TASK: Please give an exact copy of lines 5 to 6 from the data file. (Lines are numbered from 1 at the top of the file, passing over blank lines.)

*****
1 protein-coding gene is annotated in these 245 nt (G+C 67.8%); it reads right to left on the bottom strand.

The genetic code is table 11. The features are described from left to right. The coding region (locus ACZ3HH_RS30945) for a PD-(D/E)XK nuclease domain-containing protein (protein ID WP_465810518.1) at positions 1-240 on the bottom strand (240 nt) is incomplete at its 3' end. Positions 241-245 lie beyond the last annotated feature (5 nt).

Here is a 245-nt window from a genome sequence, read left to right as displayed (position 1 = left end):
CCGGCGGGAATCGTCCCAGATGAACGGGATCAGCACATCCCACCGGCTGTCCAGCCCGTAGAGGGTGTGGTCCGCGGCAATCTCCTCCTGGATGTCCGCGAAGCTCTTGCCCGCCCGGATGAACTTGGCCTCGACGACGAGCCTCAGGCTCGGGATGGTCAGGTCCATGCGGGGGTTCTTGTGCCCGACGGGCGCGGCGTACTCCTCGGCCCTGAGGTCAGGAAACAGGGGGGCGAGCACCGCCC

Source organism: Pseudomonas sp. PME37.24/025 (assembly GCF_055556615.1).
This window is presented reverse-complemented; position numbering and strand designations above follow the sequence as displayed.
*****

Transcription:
Source organism: Pseudomonas sp. PME37.24/025 (assembly GCF_055556615.1).
This window is presented reverse-complemented; position numbering and strand designations above follow the sequence as displayed.